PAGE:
This site made our “Highly Recommended” list.

We ate our picnic at tables outside the Library and made our way over to the Midwest Genealogy Center, intending to check it out. We ended up spending the next two hours there! 

Barb: My Mother’s maiden name is Clark. My grandfather, a great lover of history, used to claim a relationship to either George Rogers Clark, a Revolutionary War hero or his brother William Clark of the Lewis and Clark Corps of Discovery. Since we’d been checking out Lewis and Clark Trail sites along the way, the question again came up: Am I related to either of these illustrious Clark’s?

This genealogy library seemed to be a great place to investigate the claim. Long story short, after spending a total of about eight hours over 2 days on computer and database searches; looking at 1850 and 1860 census reports; archived deeds, wills and probate records; birth and death records; newspaper articles and checking every book about Clark found in their extensive collection, I can (alas Grandpa) say we are not related to either George Rogers or William Clark. 

I was able to trace back to my 3x great-Grandfather John E Clark born in Virginia in 1817. (Both of the other Clarks were born in Virginia as well.) Couldn’t easily get back any further working in that direction. So, I started looking at offspring of William and George Rogers. Dear Brother, Letters of William Clark to Johnathan Clark by James J Holmberg, 2002 was an invaluable source of footnoted information I could use to fluff out all the birth and death details. George never married and there is no record of any children. William had 2 wives and a total of 8 children; the first born in 1809 and the last in 1826. None of them were named John E, so mystery solved. I descend from a normal family of Clark who have no national claim to fame!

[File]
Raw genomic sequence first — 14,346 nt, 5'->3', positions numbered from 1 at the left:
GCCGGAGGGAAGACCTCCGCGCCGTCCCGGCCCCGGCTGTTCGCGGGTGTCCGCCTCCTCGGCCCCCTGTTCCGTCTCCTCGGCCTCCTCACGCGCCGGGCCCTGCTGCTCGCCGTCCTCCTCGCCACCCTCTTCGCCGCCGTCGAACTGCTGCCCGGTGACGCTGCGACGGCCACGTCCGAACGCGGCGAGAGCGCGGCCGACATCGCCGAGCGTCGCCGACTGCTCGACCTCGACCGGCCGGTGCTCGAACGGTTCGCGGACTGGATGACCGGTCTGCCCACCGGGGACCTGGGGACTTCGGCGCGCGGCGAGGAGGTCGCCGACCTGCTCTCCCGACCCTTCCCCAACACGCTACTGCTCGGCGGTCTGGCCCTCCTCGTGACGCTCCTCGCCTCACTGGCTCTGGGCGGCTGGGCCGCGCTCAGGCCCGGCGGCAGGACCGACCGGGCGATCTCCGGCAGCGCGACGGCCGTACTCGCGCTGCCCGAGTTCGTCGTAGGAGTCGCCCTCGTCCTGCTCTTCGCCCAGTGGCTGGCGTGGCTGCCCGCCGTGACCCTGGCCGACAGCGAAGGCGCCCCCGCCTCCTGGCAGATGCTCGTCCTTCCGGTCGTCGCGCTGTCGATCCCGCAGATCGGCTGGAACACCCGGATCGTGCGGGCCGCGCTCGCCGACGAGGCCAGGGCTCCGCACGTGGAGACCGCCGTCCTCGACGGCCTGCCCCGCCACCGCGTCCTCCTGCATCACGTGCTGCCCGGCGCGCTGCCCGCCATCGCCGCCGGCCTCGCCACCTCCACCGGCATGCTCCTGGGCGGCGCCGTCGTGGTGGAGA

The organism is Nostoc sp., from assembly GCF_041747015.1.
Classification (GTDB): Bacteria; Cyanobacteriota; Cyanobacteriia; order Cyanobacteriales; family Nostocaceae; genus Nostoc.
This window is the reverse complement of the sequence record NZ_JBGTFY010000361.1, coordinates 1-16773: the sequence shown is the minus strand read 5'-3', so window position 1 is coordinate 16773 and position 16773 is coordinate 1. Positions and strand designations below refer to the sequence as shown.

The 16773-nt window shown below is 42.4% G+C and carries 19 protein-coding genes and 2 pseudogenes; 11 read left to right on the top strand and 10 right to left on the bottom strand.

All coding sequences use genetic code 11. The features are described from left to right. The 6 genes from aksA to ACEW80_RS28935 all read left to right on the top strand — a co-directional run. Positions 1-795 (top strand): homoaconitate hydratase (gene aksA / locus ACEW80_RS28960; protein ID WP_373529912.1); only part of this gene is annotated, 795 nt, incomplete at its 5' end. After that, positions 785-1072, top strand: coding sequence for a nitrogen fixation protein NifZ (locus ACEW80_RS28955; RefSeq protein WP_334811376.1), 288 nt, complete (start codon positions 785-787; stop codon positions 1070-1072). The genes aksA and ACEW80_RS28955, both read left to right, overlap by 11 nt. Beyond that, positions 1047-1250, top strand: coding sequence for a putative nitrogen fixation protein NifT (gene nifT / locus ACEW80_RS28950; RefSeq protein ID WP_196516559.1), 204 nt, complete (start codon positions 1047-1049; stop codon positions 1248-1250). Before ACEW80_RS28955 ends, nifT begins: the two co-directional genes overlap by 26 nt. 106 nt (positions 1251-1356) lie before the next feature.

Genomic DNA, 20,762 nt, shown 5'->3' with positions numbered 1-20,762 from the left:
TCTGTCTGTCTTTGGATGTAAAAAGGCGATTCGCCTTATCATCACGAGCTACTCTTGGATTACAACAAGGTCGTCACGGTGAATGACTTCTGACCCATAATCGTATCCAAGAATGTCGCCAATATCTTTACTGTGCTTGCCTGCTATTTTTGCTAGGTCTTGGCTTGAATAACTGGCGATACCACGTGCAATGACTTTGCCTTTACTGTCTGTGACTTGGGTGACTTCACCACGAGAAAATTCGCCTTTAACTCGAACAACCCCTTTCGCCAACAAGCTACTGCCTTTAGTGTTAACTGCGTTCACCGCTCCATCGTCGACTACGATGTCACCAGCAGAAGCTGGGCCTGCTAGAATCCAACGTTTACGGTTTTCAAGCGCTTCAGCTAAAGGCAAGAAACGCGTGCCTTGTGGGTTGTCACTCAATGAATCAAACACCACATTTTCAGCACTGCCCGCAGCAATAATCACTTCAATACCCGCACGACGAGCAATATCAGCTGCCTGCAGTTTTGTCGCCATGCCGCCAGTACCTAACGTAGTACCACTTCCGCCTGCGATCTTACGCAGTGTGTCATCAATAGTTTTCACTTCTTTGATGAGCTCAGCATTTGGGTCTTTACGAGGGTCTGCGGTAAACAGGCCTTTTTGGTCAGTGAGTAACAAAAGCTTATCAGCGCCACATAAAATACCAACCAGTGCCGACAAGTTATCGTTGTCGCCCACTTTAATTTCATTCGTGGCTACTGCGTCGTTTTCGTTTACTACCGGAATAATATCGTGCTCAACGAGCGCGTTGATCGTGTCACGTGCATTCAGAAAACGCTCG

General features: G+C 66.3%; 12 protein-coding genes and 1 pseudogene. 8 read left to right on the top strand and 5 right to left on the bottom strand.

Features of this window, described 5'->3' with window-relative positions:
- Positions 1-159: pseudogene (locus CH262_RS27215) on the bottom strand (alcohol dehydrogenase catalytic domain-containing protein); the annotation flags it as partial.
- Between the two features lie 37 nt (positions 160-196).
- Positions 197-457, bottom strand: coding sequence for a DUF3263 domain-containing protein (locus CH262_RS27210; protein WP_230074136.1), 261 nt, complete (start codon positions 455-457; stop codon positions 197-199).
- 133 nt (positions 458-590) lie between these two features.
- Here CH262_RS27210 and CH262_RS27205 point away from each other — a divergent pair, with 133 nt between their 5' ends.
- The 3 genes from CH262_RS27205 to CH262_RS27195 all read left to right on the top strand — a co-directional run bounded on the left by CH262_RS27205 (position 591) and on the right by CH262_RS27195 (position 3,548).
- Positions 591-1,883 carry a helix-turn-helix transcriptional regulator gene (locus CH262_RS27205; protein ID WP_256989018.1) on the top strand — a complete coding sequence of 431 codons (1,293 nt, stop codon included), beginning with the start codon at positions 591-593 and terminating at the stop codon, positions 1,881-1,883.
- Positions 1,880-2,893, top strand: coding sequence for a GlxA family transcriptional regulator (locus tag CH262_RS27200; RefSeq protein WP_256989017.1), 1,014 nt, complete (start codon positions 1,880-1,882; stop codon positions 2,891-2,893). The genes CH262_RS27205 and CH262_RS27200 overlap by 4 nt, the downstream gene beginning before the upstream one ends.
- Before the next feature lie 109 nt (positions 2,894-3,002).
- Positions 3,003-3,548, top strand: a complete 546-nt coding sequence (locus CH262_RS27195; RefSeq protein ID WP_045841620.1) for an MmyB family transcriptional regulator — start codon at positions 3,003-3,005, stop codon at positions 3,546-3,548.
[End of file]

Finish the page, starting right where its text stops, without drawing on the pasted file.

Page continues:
Liz: Since I have an extensive genealogy file on my mother’s side, I delved further into my dad’s. By choosing to stay to the Wharton name – the male side – the time flew by with discoveries. I was able to find my grandfather’s parents, his father’s family and the next generation up. That’s five generations, including me. The place I got stuck was in Spotsylvania, VA (near Fredrecksburg) in 1812. I’ll have to visit churches and cemeteries on site to find more. At that time, census records were really only tax documents – how many white indentured & un-indentured males, how many of the same for females, how many slaves, how many cattle & horses and how much land. On the last census found, it listed my third great-grandfather’s estate with a net worth of 400 pounds – under the Crown, it was 1812 after all.